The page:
He rises from the couch, hesitates and trembles slightly before walking. A second or two passes before he can even take a step. Brown does still paint, although his current work is more reflective of classic and contemporary themes of everyday African-American life, and not the sophisticated bathroom-wall humor put forth in his work for Playboy. Behind him are the days of drawing cartoons of God asking Adam to pull his finger on the ceiling of the Sistine Chapel, or Granny complaining to an old companion that, “You never sock it to me anymore.”

            “I have a few paintings I want to get back to,” says Brown, “if the doctors will let me go.” Medical obligations interfere with a schedule that used to allow him to paint long into the night and sleep during the day. “Getting up and getting ready and going to see these doctors and stuff like that — why bother?”

            Mary Ellen feels that if he manages his diabetes, he could develop a regular painting routine.

            “The fewer doctors he has to see, the more time he has for his work,” she explains. “That’s what this [diabetes] training is all about, for him to know what he has to do to stay healthy, then for him to do it. Then, he can cut out a lot of doctors.”

            Brown’s health problems might just be a temporary setback, but frustration and intransigence won’t let him see it. Fortunately, his wife does. “Buck’s always said he’s never going to retire. He’ll always be an artist.”


A Granny Gallery

Here’s a short helping of Buck Brown’s work from the pages of Playboy and elsewhere. The first picture is a self-caricature Brown did for collector Mark Cohen in which the cartoonist is doing a “buck” and Granny is doing the “winging” with a red-hot pistol, calling the tune, you might say. (This drawing is taken from that book I did with Mark, A Gallery of Rogues: Cartoonists’ Self-caricatures, about which you can learn more by clicking here.) Then come some Playboy cartoons, including a couple Grannys and an illustration (old guy chained to the wall), followed by a copy of a halftone photo of Brown at the age of 70 that appeared in Who-Ville; and then, the final picture, another Brown self-caricature, this one done for Mark Cohen’s “nude self-caricatures by cartoonists” project (see Opus 213 for details about this inspired nonsense).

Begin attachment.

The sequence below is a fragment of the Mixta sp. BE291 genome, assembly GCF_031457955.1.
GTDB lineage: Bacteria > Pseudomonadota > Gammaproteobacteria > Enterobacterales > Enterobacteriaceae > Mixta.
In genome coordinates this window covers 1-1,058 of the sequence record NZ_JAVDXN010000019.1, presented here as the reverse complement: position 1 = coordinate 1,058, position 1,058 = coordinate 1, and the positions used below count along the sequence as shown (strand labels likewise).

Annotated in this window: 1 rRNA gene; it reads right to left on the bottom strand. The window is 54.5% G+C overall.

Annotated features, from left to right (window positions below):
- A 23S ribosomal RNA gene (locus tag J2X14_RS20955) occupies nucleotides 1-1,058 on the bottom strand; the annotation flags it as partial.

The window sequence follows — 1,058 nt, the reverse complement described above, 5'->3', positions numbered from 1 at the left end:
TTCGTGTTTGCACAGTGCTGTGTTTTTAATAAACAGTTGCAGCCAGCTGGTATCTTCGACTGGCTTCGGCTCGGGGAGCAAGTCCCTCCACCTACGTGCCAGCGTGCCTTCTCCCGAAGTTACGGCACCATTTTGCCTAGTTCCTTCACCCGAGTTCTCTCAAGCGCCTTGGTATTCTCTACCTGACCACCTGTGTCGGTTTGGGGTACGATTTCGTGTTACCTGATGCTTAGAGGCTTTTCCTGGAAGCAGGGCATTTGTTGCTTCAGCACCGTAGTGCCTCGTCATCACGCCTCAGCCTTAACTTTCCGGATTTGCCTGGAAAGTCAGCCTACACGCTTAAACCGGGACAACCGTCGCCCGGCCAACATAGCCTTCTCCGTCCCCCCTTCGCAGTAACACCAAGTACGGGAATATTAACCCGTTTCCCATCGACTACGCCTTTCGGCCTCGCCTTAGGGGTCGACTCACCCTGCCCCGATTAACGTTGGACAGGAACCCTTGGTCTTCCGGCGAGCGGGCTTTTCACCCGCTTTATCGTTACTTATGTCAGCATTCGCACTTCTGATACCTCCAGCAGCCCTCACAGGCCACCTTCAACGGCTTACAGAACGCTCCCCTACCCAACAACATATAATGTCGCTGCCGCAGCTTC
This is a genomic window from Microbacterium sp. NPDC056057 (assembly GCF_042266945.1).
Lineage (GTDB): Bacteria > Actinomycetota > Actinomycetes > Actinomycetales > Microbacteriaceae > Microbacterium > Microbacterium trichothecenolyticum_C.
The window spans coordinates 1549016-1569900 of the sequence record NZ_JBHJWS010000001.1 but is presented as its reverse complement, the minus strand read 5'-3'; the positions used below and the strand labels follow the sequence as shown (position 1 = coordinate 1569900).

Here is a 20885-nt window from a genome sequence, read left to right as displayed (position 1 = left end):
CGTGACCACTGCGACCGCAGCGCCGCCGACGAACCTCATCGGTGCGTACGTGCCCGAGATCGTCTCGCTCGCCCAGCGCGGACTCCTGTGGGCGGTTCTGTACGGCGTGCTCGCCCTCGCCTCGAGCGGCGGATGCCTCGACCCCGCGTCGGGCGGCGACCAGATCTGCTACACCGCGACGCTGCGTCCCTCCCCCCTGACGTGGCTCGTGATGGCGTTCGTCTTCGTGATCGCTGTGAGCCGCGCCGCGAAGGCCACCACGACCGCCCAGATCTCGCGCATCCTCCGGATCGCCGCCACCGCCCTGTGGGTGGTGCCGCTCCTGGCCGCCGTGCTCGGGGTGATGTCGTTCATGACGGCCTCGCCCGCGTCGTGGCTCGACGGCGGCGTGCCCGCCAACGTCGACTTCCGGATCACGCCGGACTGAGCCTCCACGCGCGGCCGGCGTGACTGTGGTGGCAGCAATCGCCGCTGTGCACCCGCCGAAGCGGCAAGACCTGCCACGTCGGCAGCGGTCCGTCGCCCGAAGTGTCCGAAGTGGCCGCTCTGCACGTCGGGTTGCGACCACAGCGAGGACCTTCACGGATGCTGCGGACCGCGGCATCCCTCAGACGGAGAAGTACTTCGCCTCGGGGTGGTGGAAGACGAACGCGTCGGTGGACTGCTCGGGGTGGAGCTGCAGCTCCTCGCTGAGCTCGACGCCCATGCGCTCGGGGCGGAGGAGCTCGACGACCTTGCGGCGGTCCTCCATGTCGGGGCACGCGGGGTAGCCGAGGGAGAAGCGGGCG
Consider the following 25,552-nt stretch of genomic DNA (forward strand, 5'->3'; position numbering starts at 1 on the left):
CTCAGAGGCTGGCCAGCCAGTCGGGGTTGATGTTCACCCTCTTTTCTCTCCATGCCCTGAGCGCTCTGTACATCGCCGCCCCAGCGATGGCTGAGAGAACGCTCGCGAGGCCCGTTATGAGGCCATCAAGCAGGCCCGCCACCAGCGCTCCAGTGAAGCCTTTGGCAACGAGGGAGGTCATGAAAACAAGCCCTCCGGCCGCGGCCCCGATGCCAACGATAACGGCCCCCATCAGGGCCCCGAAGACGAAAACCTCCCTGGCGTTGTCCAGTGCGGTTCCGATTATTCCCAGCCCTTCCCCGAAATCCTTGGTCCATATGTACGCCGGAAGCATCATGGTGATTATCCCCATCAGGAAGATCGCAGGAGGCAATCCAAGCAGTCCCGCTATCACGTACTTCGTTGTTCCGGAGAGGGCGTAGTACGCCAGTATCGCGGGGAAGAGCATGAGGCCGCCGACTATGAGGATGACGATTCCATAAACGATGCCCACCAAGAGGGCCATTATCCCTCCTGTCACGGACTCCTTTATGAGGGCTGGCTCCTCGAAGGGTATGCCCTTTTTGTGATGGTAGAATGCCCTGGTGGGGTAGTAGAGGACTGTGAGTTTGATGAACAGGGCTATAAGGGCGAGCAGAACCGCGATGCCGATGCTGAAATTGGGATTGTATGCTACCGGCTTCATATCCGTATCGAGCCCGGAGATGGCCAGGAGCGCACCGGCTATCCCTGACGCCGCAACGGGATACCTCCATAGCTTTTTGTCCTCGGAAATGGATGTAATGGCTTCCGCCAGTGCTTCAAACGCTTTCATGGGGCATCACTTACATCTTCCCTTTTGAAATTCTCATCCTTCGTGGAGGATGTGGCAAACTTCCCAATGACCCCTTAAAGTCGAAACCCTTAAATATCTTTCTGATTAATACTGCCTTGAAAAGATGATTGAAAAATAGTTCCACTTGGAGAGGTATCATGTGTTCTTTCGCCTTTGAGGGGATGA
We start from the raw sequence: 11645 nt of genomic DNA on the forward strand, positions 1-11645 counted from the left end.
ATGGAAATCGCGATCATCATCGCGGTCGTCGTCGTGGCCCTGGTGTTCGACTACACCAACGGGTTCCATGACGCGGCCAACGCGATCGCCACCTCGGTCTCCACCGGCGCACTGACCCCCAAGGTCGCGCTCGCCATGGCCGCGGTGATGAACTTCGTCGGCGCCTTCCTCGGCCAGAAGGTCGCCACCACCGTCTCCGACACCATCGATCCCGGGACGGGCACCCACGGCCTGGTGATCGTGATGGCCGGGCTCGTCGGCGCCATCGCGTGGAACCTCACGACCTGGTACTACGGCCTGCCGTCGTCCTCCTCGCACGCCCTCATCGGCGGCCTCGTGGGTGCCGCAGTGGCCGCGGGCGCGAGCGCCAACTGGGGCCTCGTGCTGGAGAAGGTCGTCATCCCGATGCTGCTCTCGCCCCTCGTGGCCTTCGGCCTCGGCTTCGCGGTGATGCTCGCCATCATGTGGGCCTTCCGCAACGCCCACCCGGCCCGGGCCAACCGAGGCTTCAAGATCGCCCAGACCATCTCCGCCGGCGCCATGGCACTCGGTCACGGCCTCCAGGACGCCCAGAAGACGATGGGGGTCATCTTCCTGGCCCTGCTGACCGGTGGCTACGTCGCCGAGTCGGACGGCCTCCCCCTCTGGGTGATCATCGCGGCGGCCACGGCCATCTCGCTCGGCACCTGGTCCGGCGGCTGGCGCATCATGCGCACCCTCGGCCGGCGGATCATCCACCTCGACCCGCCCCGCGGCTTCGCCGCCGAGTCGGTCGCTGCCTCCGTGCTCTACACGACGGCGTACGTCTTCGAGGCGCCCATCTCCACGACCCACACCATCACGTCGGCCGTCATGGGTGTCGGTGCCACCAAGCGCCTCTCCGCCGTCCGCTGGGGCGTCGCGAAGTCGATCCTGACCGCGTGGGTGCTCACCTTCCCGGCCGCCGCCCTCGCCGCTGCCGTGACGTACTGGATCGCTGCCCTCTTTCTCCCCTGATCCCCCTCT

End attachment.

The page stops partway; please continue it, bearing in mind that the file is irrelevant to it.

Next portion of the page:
As a concluding example of Reese’s journalism, here’s an autobiographical squib I asked him to supply:

            Ronnie Reese is a native of Chicago , Illinois where he currently resides as an ardent supporter of all things Windy City except for traffic, winter, crime, political corruption, property tax, public transportation, and the extra five to seven pounds that show up during the outdoor food festival season every summer. He graduated from St. Ignatius College Prep and Loyola University Chicago set on a life as a journalist, even after receiving some sage advice from a former colleague at the Chicago Tribune who responded to the question, “How do I make it in this business?” by suggesting that he change careers.

            Undaunted, Reese continues to make somewhat of a career in journalism as a regular freelance contributor to Wax Poetics and Stop Smiling magazines, in addition to alternative weeklies in the San Francisco-Oakland Bay area, the Audiversity.com audio blog, and other publications that seem to sprout daily. He is also a member of the National Association of Black Journalists and an alumnus of the Academy for Alternative Journalism at the Northwestern University Medill School of Journalism and Integrated Marketing Communications.

            Despite still having to work the much-maligned corporate day job, Reese has found that writing is—and will always be—his true passion. But the greatest lesson for him came not from his co-worker at the Tribune, but from words spoken by actress Lily Tomlin, who is also no stranger to the “Nine to Five” way of living. “I always wanted to be somebody, but now I realize I should have been more specific.”

            Reese can be reached at reeseronnieL@hotmail.com